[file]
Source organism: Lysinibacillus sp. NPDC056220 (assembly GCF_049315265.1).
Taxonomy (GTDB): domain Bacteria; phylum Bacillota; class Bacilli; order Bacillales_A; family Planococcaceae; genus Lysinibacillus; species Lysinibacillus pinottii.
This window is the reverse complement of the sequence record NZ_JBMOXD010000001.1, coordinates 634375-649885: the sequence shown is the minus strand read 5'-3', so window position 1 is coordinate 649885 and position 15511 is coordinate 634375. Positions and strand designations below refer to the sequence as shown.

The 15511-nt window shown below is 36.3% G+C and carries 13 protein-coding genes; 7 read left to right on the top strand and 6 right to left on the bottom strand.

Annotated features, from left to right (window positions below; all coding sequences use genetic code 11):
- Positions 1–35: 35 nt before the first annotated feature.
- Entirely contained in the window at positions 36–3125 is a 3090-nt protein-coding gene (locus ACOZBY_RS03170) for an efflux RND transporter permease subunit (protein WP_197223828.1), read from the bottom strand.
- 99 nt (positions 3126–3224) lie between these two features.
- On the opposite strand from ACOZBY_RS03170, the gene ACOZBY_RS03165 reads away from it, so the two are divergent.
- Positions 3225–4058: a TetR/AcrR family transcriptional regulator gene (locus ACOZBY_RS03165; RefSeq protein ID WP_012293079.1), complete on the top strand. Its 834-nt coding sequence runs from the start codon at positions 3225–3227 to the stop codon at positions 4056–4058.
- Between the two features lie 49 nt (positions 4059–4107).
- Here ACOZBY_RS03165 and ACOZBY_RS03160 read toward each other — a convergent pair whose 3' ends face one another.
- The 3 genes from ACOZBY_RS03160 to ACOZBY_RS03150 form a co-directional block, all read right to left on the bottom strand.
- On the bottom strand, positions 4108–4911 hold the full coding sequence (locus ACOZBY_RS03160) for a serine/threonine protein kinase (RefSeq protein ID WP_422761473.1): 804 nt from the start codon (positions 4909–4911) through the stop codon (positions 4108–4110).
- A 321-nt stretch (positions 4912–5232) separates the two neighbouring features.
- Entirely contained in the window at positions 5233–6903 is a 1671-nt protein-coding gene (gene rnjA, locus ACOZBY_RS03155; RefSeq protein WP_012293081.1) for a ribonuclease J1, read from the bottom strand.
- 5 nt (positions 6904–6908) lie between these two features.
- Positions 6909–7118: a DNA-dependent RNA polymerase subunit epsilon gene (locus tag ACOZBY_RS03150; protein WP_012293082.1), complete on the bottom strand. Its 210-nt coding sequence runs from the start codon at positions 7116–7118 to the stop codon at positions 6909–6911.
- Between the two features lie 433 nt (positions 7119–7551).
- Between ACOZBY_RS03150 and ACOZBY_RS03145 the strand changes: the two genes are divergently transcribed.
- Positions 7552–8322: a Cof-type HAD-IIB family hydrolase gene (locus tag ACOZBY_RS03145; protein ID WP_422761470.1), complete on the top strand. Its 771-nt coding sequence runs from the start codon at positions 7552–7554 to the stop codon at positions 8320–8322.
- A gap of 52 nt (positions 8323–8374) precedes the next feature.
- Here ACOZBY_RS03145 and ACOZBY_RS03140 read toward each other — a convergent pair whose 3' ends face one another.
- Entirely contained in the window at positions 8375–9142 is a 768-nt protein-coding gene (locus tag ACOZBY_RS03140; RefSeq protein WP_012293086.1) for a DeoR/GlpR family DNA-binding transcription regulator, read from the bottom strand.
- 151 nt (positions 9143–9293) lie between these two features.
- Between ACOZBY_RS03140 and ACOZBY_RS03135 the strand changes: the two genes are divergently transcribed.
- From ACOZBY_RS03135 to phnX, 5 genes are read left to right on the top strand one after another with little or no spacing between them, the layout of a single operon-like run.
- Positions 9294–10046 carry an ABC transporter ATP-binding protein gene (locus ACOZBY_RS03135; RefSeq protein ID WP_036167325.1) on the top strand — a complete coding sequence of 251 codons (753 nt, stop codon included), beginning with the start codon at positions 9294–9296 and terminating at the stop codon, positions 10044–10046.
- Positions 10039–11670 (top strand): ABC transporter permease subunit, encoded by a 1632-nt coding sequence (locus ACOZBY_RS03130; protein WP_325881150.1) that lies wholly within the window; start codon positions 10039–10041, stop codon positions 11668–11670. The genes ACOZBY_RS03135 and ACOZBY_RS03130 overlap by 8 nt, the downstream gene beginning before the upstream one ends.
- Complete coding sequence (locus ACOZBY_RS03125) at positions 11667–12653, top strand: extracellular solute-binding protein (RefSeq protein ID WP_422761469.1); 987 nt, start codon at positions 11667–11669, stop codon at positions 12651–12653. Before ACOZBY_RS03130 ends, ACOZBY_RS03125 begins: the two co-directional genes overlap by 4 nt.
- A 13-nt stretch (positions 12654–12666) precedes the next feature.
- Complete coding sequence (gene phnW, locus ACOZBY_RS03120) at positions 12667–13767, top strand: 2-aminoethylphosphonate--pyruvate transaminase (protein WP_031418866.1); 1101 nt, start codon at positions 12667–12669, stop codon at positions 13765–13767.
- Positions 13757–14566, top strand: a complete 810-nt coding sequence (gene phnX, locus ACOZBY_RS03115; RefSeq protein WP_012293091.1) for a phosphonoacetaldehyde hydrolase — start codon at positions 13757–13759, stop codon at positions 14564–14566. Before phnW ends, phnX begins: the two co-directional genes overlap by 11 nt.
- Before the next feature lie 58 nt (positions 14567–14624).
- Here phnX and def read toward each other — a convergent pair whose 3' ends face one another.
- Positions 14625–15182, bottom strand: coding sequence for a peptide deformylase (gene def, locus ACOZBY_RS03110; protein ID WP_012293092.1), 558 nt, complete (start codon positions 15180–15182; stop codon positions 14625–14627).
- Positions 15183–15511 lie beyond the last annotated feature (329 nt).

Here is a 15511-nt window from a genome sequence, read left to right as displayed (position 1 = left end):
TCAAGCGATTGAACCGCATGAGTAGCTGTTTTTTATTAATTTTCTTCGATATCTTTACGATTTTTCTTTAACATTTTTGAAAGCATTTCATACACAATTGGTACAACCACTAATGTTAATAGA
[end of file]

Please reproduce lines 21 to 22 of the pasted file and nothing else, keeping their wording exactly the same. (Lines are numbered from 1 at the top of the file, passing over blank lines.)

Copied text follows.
- Positions 7552–8322: a Cof-type HAD-IIB family hydrolase gene (locus tag ACOZBY_RS03145; protein ID WP_422761470.1), complete on the top strand. Its 771-nt coding sequence runs from the start codon at positions 7552–7554 to the stop codon at positions 8320–8322.
- A gap of 52 nt (positions 8323–8374) precedes the next feature.